Location: Goulburn NSW Australia

Re: The difference between rust and toning?

Post by Allanswood »

johnrcrow wrote:There was no mention of foxing by others (as yet).

Because Foxing is Rust.
And there are other threads about "it" along with their long arguments.
Greg - Looking for Goulburn Australia Cancels and Grangemouth Scotland Cancels and Covers
Member of the S.T.A.M.P Club for Slightly Twisted And Mad Philatelists - Motto: "Bring back the lick!"
User avatar
johnrcrow
WINNER! Stampboards Poster Of The Month
WINNER! Stampboards Poster Of The Month
Posts: 4578
Joined: 04 Feb 2012 09:18
Location: Idolsberg, Austria
Contact:

Re: The difference between rust and toning?

Post by johnrcrow »

Indeed ´foxing`appears in Stampboards in a large number of threads.

The current thread is more of a focus on differences and of course rust (rusting?) might be defined as the same as foxing.

However, I regard foxing as a more general description of the state of paper without seeing specific areas of concentration of contaminant, whereas ´rust` is a more specific observation where are definitive foci of infection due to colonies of molds (that may be rusts) or some other fungus, bacterium of yeast.

Since rust is a descriptor for a specific organism, rusting should convey the culprit but in stamp parlance rust(ing) has been generalised in describing any discolouration (rusty colour?), or black, brown, purple etc., spotting.

Specifically, Rusts are plant diseases caused by pathogenic fungi of the order Pucciniales (previously also known as Uredinales).

So foxing (browning?) can be caused by different attackers or atmospheric and storage problems whereas strictly rust(ing) is caused by a specific set of attackers, and indeed some `rusts` can cause ´foxing`.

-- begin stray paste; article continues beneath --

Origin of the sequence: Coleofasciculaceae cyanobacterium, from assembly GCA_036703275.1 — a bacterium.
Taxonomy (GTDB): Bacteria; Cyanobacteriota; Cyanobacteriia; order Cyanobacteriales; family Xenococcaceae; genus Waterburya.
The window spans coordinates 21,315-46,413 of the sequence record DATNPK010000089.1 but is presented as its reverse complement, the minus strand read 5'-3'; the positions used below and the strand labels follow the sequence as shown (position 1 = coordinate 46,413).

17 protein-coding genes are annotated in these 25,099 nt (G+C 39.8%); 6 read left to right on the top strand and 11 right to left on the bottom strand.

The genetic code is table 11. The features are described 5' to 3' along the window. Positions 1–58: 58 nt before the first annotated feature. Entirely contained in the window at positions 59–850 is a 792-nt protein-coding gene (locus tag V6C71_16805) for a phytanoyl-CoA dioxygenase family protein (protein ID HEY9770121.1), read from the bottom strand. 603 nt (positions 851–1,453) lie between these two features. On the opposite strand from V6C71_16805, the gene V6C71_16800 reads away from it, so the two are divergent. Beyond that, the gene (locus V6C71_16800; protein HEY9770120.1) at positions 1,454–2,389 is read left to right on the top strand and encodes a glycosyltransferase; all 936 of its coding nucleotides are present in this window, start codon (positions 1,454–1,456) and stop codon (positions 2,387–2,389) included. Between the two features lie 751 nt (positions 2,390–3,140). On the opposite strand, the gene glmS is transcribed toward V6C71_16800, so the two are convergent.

It does not matter much about definitions. If you have a spotty discoloured stamp then that is what it is, contaminated and a potential threat to your other stamps.

If there is an overall discolouration, a distinct reduction in expected shade, then this is an age-related paper deterioration problem due to destruction of the lignin by sunlight and absorbed atmospheric pollution (as indicated in quote below).
Wiki.

Foxing is an age-related process of deterioration that causes spots and browning on old paper documents such as books, postage stamps and certificates. The name may derive from the fox-like reddish-brown color of the stains, or the rust chemical ferric oxide which may be involved. Paper so affected is said to be "foxed".

Although unsightly and a negative factor in the value of the paper item for collectors, foxing does not affect the actual integrity of the paper.

Foxing also occurs in biological study skins or specimens, as an effect of chemical reactions or mold on melanin.

Aside from foxing, other types of age-related paper deterioration include destruction of the lignin by sunlight and absorbed atmospheric pollution, typically causing the paper to go brown and crumble at the edges, and acid-related damage to cheap paper such as newsprint, which is manufactured without neutralizing acidic contaminants.

Causes of foxing